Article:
Omeprazole-induced and Pantoprazole-induced Asymptomatic Hyponatremia

A Case Report

Isabel J. B. van der Zalm; Tom J. M. Tobé; Susan J. J. Logtenberg


J Med Case Reports. 2020;14(83) 

In This Article

Abstract and Introduction


Background: Hyponatremia is the most common electrolyte disorder. Thiazides, antidepressants, antipsychotic drugs, and antiepileptic drugs are well-known causes of hyponatremia. Proton pump inhibitor use is a rare cause of hyponatremia and, when reported, it is due to one specific proton pump inhibitor, mostly omeprazole.

Case presentation: A 67-year-old Caucasian male was referred to our out-patient clinic because of hyponatremia (127 mmol/L) found at routine laboratory examination. He had consulted his general practitioner because of abdominal pains. No other symptoms were present. At physical examination, he appeared euvolemic and had no abdominal tenderness. Besides omeprazole for reflux esophagitis he used no medication. Additional laboratory results included: serum osmolarity 274 mOsmol/kg, urinary osmolarity 570 mOsmol/kg, and urinary sodium 35 mmol/L. Other causes of hyponatremia were excluded and we diagnosed hyponatremia due to the syndrome of inappropriate antidiuretic hormone secretion secondary to use of omeprazole. Omeprazole was replaced by ranitidine after which his serum sodium levels normalized to 135 mmol/L. During follow-up, because of persistent reflux complaints despite ranitidine use, ranitidine was switched to another proton pump inhibitor: pantoprazole. After this intervention, his serum sodium level declined again to 133 mmol/L. We concluded that both omeprazole and pantoprazole induced syndrome of inappropriate antidiuretic hormone secretion in this patient.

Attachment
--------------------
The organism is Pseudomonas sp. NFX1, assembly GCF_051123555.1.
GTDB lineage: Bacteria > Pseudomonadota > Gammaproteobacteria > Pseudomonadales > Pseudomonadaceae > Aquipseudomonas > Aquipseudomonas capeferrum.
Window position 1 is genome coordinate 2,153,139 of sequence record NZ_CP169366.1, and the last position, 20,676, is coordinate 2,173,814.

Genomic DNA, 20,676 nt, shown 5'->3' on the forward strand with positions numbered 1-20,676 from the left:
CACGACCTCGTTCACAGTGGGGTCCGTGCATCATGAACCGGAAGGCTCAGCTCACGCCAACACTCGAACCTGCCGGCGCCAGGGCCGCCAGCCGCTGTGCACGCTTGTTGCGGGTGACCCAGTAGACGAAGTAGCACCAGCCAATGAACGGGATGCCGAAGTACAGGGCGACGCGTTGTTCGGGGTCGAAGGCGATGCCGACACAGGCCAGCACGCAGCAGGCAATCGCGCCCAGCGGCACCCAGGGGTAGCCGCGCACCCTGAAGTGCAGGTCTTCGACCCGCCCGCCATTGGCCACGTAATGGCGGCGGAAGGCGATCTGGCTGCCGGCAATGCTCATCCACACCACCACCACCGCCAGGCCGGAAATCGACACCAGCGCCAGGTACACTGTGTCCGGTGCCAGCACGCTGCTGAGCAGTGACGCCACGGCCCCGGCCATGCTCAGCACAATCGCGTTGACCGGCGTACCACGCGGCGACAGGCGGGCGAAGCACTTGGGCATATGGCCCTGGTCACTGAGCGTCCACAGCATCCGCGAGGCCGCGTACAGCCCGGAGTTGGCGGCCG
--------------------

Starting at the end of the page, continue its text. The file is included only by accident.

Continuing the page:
Conclusion: Hyponatremia is worrisome and awareness of medication-induced hyponatremia, especially due to proton pump inhibitors, is needed. In our case, sequential hyponatremia occurred with two different proton pump inhibitors, suggesting a class effect. Therefore, when syndrome of inappropriate antidiuretic hormone secretion due to a proton pump inhibitor is diagnosed, preferably no other medication from the same class is prescribed. When after consideration another proton pump inhibitor is prescribed, serum sodium concentrations should be monitored.